• The View from the Kingdom: A New England Album (essays), photographs by Richard Brown, introduction by Noel Perrin, Harcourt Brace Jovanovich (San Diego, CA), 1987.
  • The Names of the Mountains (novel), Simon and Schuster (New York, NY), 1992.
  • John's Apples (poems), illustrated by John Wilde, Perishable Press (Mt. Horeb, WI), 1995.
  • Under a Wing (memoir), Simon and Schuster (New York, NY), 1998.
  • No More Words: A Journal of My Mother, Anne Morrow Lindbergh, Simon and Schuster (New York, NY), 2001.
  • Forward From Here: Leaving Middle Age—and Other Unexpected Adventures, Simon and Schuster (New York, NY), 2008.
  • Two Lives, Brigantine Media (St. Johnsbury, VT), 2018.

Children's books[edit]

  • The Midnight Farm, illustrated by Susan Jeffers, Dial (New York, NY), 1987.
  • Benjamin's Barn, illustrated by Susan Jeffers, Dial (New York, NY), 1990.
  • The Day the Goose Got Loose, illustrated by Steven Kellogg, Dial (New York, NY), 1990.
  • Johnny Appleseed: A Poem, illustrated by Kathy Jakobsen, Joy Street (Boston, MA), 1990.
  • A View from the Air: Charles Lindbergh's Earth and Sky, photographs by Richard Brown, Viking (New York, NY), 1992.
  • Grandfather's Lovesong, illustrated by Rachel Isadora, Viking (New York, NY), 1993.
  • There's a Cow in the Road!, illustrated by Tracey Campbell Pearson, Dial (New York, NY), 1993.
  • If I'd Known Then What I Know Now, illustrated by Kimberly Bulcken Root, Viking (New York, NY), 1994.
  • What Is the Sun?, illustrated by Stephen Lambert, Candlewick (Cambridge, MA), 1994.
  • Nobody Owns the Sky: The Story of "Brave Bessie" Coleman, illustrated by Pamela Paparone, Candlewick (Cambridge, MA), 1996.
  • The Awful Aardvarks Go to School, illustrated by Tracey Campbell Pearson, Viking (New York, NY), 1997.
  • The Circle of Days', illustrated by Cathie Felstead, Candlewick (Cambridge, MA), 1997.
  • North Country Spring, illustrated by Liz Sivertson, Houghton Mifflin (Boston, MA), 1997.
  • In Every Tiny Grain of Sand: A Child's Book of Prayers and Praise, illustrated by Christine Davenier, Candlewick (Cambridge, MA), 2000. (Compiler)
  • The Awful Aardvarks Shop for School, illustrated by Tracey Campbell Pearson, Viking (New York, NY), 2000.
  • On Morning Wings (adapted from Psalm 139), illustrated by Holly Meade, Candlewick Press (Cambridge, MA), 2002. (Adapter)
  • My Hippie Grandmother, illustrated by Abby Carter, Candlewick Press (Cambridge, MA), 2003.
  • Our Nest, illustrated by Jill McElmurry, Candlewick (Cambridge, MA), 2004.
  • The Visit, illustrated by Wendy Halperin, Dial (New York, NY), 2004.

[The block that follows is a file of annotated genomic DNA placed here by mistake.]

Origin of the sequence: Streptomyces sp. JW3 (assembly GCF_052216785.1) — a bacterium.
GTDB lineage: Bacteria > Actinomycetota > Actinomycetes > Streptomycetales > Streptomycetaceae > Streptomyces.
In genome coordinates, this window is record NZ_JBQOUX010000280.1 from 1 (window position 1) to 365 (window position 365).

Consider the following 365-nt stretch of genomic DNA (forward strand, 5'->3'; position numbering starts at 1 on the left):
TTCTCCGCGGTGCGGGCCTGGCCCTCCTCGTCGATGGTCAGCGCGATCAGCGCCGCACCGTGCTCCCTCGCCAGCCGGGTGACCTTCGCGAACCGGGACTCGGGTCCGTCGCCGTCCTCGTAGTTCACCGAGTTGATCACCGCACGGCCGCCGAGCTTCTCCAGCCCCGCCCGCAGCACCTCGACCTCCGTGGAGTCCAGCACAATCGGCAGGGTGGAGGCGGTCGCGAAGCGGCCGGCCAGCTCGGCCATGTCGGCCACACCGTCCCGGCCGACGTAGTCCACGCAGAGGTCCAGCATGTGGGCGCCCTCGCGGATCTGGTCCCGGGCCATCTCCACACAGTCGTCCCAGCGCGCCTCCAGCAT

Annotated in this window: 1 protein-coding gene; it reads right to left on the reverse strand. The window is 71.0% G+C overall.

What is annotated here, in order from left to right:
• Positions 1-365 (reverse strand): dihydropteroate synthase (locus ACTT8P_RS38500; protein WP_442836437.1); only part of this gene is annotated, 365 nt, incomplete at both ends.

• Johnny Appleseed was adapted as a videotape, Weston Woods/Scholastic, 2000.


  1. ^ a b c d e f g "Reeve Lindbergh – "Writing It Down" – Woman Around Town". Woman Around Town. November 19, 2014. Retrieved April 15, 2018.
  2. ^ "Reeve Lindbergh To Release New Book". The Caledonian Record. Retrieved April 25, 2018.
  3. ^ a b Faignant, Janelle (May 5, 2018). "Leading two lives: Author Reeve Lindbergh tours with her latest | Rutland Herald". Rutland Herald. Retrieved May 5, 2018.
  4. ^ a b c d Hallenbeck, Brent (May 2, 2018). "Reeve Lindbergh's new book contrasts famous family, home in Vermont". Burlington Free Press. Retrieved May 3, 2018.
  5. ^ a b c d O'Connor, Kevin (May 6, 2018). "Reeve Lindbergh reveals her 'Two Lives' – VTDigger". VTDigger. Retrieved May 7, 2018.
  6. ^ Lindholm, Jane (May 22, 2018). "Reeve Lindbergh: Her 'Two Lives' And Growing Up In The Shadow Of Famous, Flawed Parents". Retrieved May 23, 2018.
  7. ^ "North Country Spring by Reeve Lindbergh". Publishers Weekly. March 31, 1997. Archived from the original on July 5, 2022. Retrieved April 18, 2024.
  8. ^ Green, Penelope (April 17, 2008). "But Enough About Them". The New York Times. ISSN 0362-4331. Retrieved April 15, 2018.
  9. ^ "Reeve Lindbergh – "Writing It Down" – Woman Around Town". Woman Around Town. November 19, 2014. Retrieved April 24, 2018.
  10. ^ " Style Live: Style". Retrieved April 15, 2018.
  11. ^ People Staff (May 19, 1975). "Charles Lindbergh's Son Scott Raises Rare Monkeys in France". Retrieved April 17, 2018. We didn't go to the usual type of parties. Neither of my sisters was a debutante or anything like that. We were never taught there was anything particularly remarkable about my father's flight.
  12. ^ Pancevski, Bojan (May 28, 2005). "Aviator Lindbergh 'fathered children by three mistresses'". The Daily Telegraph. ISSN 0307-1235. Retrieved April 15, 2018.
  13. ^ a b Sigal, Samuel (June 14, 2014). "Hunting for the Little Prince". The Retrieved April 20, 2018.
  14. ^ "Jo Sabel Courtney re-elected to arts council". Stowe Today. Retrieved May 31, 2018.
  15. ^ "Gov. Scott announces recipient for art excellence award". VTDigger. September 16, 2019. Retrieved September 16, 2019 – via Press Release.
  16. ^ "Reeve Lindbergh ends term as Vermont Arts Council trustee". Retrieved July 13, 2021.
  17. ^ "Soar Together @ Air and Space: Finding Our Wings". Retrieved December 1, 2021.